Paul Clark: Department for Transport officials meet First Great Western at least every four weeks to review overall progress of the franchise. Departmental officials also meet First Great Western at the milestone reporting sessions contractualised in the Remedial Agreement to review progress in reducing train cancellations against the provisions of that agreement. First Great Western is currently compliant with the cancellations reduction trajectory contained in the Remedial Agreement.
Norman Baker: To ask the Secretary of State for Transport what his policy is on the renegotiation of the payments applicable under the franchise award to First Great Western in the light of the extra expenditure they (a) have incurred and (b) expect to incur. 
Paul Clark: It is for First Great Western to bear additional expenditure it decides to incur or which is incurred in remedying breaches of the franchise agreement. The costs of the remedial plan and the associated £29 million package of passenger benefits are wholly for First Great Western to bear.
The Department for Transport bears net incremental costs associated with changes it decides to implement in the franchise or other net costs which are defined as payable by the Department for Transport under the franchise agreement. In particular, should the Department for Transport decide to fund additional rolling stock for First Great Western services under the high level output specification (HLOS) process, the Department for Transport would bear the incremental net costs associated with the procurement and operation of such additional rolling stock.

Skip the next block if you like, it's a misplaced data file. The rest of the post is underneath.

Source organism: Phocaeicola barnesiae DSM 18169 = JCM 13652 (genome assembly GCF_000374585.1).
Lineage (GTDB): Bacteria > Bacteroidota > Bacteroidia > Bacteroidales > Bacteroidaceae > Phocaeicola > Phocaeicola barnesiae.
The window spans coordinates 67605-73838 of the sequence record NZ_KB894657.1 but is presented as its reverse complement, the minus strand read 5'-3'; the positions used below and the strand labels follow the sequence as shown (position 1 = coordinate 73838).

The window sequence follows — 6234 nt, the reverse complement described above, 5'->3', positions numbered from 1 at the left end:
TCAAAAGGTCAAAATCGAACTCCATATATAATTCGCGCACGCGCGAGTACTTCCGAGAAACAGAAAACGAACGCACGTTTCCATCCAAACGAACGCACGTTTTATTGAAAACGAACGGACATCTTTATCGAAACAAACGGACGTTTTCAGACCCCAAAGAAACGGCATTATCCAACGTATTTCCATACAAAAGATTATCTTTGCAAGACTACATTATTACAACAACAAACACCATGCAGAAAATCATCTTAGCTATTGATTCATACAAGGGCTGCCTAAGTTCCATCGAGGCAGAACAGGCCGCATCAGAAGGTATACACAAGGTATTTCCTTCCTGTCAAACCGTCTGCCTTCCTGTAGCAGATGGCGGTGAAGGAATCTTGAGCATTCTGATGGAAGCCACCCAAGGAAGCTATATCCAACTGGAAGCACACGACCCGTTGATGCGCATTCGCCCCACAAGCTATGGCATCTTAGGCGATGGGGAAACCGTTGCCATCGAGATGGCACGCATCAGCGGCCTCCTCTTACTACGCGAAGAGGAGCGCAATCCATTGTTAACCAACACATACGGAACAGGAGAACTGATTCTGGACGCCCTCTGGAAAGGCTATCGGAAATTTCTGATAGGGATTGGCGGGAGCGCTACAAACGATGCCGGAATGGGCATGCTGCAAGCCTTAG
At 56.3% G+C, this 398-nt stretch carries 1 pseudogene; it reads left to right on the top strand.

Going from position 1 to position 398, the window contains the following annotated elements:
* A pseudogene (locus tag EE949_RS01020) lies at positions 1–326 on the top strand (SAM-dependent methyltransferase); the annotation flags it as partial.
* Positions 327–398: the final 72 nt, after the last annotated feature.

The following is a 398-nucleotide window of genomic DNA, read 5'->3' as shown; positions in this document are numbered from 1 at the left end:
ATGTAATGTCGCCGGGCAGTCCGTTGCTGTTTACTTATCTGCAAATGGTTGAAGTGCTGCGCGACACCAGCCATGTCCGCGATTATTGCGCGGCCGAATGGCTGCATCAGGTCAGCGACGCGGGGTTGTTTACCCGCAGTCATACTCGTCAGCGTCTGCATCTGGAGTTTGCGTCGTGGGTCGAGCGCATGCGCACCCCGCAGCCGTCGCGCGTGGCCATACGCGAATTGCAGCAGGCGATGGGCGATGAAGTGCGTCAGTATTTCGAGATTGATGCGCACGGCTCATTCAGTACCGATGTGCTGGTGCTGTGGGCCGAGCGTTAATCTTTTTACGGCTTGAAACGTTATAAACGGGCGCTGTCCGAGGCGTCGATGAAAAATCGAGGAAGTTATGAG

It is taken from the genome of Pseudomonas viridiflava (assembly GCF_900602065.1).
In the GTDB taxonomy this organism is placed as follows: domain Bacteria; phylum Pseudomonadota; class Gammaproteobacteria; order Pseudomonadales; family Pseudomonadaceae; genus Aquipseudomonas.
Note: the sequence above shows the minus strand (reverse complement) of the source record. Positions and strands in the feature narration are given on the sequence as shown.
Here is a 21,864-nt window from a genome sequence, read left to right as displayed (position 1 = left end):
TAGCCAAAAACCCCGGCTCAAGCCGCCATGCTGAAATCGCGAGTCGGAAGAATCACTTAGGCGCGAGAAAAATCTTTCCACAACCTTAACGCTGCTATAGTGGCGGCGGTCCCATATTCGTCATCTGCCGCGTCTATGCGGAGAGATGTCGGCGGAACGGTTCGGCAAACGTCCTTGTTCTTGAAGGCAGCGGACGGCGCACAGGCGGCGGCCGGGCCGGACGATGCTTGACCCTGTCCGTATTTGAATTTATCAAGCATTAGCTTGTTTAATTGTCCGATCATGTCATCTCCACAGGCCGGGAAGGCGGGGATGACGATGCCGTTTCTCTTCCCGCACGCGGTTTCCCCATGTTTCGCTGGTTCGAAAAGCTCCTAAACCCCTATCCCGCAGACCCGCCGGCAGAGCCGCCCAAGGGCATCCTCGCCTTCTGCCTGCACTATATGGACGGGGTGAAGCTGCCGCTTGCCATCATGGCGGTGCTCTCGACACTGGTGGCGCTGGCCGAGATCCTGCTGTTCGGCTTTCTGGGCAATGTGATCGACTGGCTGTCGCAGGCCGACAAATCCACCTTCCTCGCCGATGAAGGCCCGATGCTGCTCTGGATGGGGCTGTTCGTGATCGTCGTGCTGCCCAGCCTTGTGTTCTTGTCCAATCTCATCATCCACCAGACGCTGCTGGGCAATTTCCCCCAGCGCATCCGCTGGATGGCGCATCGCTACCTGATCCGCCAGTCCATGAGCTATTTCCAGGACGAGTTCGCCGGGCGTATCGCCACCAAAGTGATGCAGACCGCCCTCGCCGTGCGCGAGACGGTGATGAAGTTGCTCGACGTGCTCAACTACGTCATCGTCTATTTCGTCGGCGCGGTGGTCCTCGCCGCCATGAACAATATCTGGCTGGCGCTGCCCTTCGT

Mrs. Villiers: To ask the Secretary of State for Transport pursuant to the Adding Capacity at Heathrow consultation document, what level of induced demand for air travel he anticipates will be generated by construction of a third runway at Heathrow. 
Jim Fitzpatrick: The level of demand for each sequencing option described in the Adding Capacity at Heathrow Airport consultation document is given in the Department for Transports UK Air Passenger Demand and CO2 Forecasts (2007), table 2.13, p. 43. This is available at:
|Constrained terminal passenger demand forecasts, UK, mppa (million passengers per annum)|
|(Nearest 5 million)|
Mrs. Villiers: To ask the Secretary of State for Transport when he proposes to respond to the letter sent to him dated 23 October from solicitors Harrison Grant acting on behalf of the 2M group, on pollution levels around Heathrow. 
Mr. Randall: To ask the Secretary of State for Transport what estimate he has made of the likely emissions of carbon dioxide which would arise from use of the proposed third runway at Heathrow Airport in terms of (a) the runway in isolation and (b) the total additional air transport movements in the UK, net of any air traffic switching to Heathrow from other airports for (i) 2020, (ii) 2030, (iii) 2040, (iv) 2050, (v) 2060, (vi) 2070 and (vii) 2080. 
Jim Fitzpatrick: The UK Air Passenger Demand and CO2 Forecasts report (2007), annex G, shows carbon dioxide emissions both at Heathrow and nationally, with and without additional capacity at Heathrow airport, for selected years. These results are extended and reported in the following table.
|Additional aviation CO 2 emissions from a third runway at Heathrow airport, MtCO 2|
The Government are strongly committed to achieving reductions in carbon dioxide emissions and aims to do so in the most effective way. This is why we have led the debate within Europe to include all flights arriving at and departing from EU airports in the EU Emissions Trading Scheme from 2012 onwards. Any growth in aircraft emissions above the ETS cap will only be possible by the sector paying for commensurate carbon savings made elsewhere in the economy.